Preaching Goes Viral: COVID-19 prompts students to collaborate on a religious response initiative

Written by Kelly Marsella, CAS communications intern

When classes transitioned online at Miami University in March as a result of COVID-19, Hillel Gray, an assistant teaching professor in the Department of Comparative Religion, initiated a special research initiative called Preaching Goes Viral. Students from his REL 101-Introduction to Religion and REL 286-Global Jewish Civilization classes began compiling and analyzing data to understand the religious responses to the pandemic.

Participants in REL 101-Introduction to Religion meet in a Zoom session. This screenshot was used in President's Crawford tweet showing that the class database had reached 1000 items.

"Preaching Goes Viral is an ongoing project of gathering and analyzing religious responses to a global pandemic from various religious groups," said Gabby Burke, an early childhood education major working on the project. "One objective is to better understand themes that are arising within religious communities during times of quarantine."

As an extension of Gray's ongoing project, Empathy and the Religious 'Enemy', the new initiative is intended to help people make sense of these unprecedented times. Although any material can be submitted, such as sermons and religious writing, Gray said he is hoping to expand on that.

"With Preaching Goes Viral, we want to be able to collect and study changes in rituals, new prayers and hymns, images of lived religion, and personal reflections of moving into and out of religious life," Gray said.

During an uncertain time for people across the United States, the pandemic and everything surrounding it can be overwhelming.

"Many people are focused on what the media has to say about new guidelines, orders, and so on," said Maddy Brown, a social work major and student of Gray. "Therefore, our different focus on this pandemic we are living through makes the project unique."

The submissions will create a digital archive of the variety of religious responses.

"Our goal is to analyze the responses found in the U.S. and beyond and create a large database that will be easily accessible to the public," said biology and premedical studies major Veronika Domke, also one of Gray's students.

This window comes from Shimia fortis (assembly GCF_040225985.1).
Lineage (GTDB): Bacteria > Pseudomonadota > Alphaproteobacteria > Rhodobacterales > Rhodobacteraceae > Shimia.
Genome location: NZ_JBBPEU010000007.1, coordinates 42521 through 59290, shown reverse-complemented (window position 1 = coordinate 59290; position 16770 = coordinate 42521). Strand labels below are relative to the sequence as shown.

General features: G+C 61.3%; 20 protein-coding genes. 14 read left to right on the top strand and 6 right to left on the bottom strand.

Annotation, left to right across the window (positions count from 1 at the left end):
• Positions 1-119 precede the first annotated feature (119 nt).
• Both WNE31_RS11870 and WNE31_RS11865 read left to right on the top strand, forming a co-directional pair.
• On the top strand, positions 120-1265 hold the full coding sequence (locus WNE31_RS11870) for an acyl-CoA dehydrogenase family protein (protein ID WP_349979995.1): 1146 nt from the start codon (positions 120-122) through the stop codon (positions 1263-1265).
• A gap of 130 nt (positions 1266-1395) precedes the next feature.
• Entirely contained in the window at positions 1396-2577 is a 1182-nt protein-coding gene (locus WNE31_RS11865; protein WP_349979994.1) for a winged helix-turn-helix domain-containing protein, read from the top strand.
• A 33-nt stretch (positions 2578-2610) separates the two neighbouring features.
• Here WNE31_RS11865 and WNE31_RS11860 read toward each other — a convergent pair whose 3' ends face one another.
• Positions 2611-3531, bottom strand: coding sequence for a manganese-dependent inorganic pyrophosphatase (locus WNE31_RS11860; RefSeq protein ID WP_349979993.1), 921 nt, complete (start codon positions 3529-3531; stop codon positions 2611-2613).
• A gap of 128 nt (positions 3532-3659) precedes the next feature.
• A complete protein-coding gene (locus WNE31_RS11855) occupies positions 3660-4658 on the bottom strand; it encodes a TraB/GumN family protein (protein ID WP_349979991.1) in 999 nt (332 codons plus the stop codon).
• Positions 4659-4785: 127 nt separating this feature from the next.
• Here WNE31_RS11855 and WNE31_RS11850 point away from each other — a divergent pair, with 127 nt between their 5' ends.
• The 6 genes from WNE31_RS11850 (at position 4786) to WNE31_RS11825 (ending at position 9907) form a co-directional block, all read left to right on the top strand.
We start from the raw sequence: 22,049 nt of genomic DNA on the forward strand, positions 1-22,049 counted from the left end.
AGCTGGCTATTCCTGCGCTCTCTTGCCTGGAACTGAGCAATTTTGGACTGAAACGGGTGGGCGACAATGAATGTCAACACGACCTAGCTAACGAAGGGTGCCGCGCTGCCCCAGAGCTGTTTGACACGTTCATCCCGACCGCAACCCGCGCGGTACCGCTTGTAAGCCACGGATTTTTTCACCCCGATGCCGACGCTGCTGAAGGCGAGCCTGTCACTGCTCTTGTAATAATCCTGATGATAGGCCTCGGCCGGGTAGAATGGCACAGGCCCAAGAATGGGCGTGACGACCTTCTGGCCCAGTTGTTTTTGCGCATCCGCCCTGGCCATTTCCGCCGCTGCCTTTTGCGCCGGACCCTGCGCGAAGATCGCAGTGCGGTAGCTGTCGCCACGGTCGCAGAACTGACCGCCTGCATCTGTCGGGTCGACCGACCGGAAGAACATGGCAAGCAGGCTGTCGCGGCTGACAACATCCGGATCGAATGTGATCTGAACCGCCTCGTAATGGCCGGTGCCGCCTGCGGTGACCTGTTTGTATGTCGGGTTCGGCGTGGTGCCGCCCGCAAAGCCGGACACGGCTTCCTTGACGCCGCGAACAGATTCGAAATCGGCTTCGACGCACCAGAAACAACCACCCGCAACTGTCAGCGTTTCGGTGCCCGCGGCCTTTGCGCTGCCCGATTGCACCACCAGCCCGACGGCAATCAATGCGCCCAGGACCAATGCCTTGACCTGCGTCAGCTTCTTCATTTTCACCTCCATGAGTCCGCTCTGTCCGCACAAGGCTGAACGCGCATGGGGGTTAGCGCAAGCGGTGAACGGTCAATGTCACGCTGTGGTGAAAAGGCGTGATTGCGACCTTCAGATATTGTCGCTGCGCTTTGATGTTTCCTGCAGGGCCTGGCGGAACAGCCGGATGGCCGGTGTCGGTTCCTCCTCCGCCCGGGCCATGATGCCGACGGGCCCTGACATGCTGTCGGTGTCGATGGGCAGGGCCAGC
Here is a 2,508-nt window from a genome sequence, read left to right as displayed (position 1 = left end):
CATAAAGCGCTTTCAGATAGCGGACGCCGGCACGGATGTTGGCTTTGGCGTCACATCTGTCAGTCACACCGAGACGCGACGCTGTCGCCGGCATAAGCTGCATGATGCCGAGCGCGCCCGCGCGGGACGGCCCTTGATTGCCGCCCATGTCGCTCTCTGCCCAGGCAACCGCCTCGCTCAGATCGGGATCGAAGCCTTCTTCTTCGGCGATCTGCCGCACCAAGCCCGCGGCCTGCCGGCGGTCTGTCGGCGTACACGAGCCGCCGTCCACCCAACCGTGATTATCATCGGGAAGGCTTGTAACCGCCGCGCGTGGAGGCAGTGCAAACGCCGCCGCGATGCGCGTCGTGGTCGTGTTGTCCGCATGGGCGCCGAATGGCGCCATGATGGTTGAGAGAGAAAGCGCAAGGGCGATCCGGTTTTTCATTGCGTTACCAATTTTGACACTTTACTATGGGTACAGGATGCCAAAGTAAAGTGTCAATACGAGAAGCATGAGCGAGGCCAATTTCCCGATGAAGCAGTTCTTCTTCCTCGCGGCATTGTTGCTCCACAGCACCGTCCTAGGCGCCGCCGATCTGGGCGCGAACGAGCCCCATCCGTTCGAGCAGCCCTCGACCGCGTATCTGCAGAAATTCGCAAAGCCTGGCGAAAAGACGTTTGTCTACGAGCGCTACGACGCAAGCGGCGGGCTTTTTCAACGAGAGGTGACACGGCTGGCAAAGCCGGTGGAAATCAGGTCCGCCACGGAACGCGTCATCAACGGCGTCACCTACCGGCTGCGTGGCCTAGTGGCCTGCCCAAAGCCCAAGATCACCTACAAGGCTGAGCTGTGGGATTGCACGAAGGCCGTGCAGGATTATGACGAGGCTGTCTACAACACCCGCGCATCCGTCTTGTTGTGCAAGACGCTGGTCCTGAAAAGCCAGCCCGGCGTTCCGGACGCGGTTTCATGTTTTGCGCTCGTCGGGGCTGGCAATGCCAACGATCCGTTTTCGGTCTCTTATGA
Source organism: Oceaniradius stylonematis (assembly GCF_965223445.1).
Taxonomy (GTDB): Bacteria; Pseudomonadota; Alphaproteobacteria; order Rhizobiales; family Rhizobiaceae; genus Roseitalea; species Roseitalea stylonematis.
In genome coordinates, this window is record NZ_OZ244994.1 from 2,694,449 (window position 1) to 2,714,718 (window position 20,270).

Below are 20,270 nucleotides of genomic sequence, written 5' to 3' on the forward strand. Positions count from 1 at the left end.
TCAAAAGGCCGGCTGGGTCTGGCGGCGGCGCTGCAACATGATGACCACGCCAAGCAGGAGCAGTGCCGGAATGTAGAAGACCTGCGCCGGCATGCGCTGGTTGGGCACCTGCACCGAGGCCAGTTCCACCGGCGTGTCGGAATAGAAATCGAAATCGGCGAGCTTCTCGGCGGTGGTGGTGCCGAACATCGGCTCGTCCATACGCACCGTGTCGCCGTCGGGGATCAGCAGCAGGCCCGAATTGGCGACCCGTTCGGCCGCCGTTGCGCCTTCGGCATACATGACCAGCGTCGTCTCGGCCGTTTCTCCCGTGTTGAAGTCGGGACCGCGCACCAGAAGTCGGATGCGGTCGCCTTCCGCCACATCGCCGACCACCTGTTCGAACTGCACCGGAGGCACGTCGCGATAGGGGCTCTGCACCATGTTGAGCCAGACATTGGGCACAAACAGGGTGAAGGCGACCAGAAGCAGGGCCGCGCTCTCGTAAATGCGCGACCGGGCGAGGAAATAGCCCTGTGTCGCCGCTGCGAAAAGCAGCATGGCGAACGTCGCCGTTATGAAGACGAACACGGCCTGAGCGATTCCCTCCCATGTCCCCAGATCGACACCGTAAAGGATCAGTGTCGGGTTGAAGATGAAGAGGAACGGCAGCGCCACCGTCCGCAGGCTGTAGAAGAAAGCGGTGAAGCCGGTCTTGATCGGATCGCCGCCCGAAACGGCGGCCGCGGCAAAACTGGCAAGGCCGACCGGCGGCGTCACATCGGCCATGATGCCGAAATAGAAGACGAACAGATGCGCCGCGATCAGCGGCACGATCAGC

The database is not available to the public yet, but Gray explained he soon expects it to be.

"We have been working with digital staff at Miami University Libraries on a prototype within a web publishing platform," Gray said. "This innovative database already has hundreds of media files and more than 3,000 references that users can search through."

With different religions and regions of the United States represented in the database, users can gain insight into religious groups and focus on what Gray calls "religious literacy," which includes "an impartial understanding of diversity within religious groups, their historical contexts, and their artistic creativity."

"As a person of faith, I also love learning about all the different religions and their opinions on COVID-19," said Brown.

As the semester comes to an end, Gray is planning to continue the Preaching Goes Viral initiative over the summer. He is actively looking for student interns to make this possible.

"I hope my current students walk away from the experience with having been actively engaged with a live, historical event in a very practical way," he said.

And they are.

"My favorite part about working on Preaching Goes Viral is working with Dr. Gray," said Brown. "He is such a great leader and brings so much positivity, which is very much needed during these times."

Editor’s Note: Below are a few updates since the May 15 publication date:

  • We are collaborating with the Roy Rosenzweig Center for History and New Media at George Mason University, which will include a new website for Preaching Goes Viral, both for data submissions and access to the collection for Miami students, for scholars, and for the public. Miami librarians are spearheading the design and database management of the new website, including Matt Benzing, Eric Johnson, and Elias Tzoc.
  • Sixteen summer interns joined the Preaching Goes Viral initiative and researching a variety of religious subcultures.
  • For the Fall semester, Preaching Goes Viral will serve as a core digital resource for two sections of REL 101, a section of REL 101H, and a course on Medicine, Morality, and Religion (REL 360A), where pre-med, nursing, humanities, and other students will focus on the bioethical challenges posed by the global COVID-19 crisis.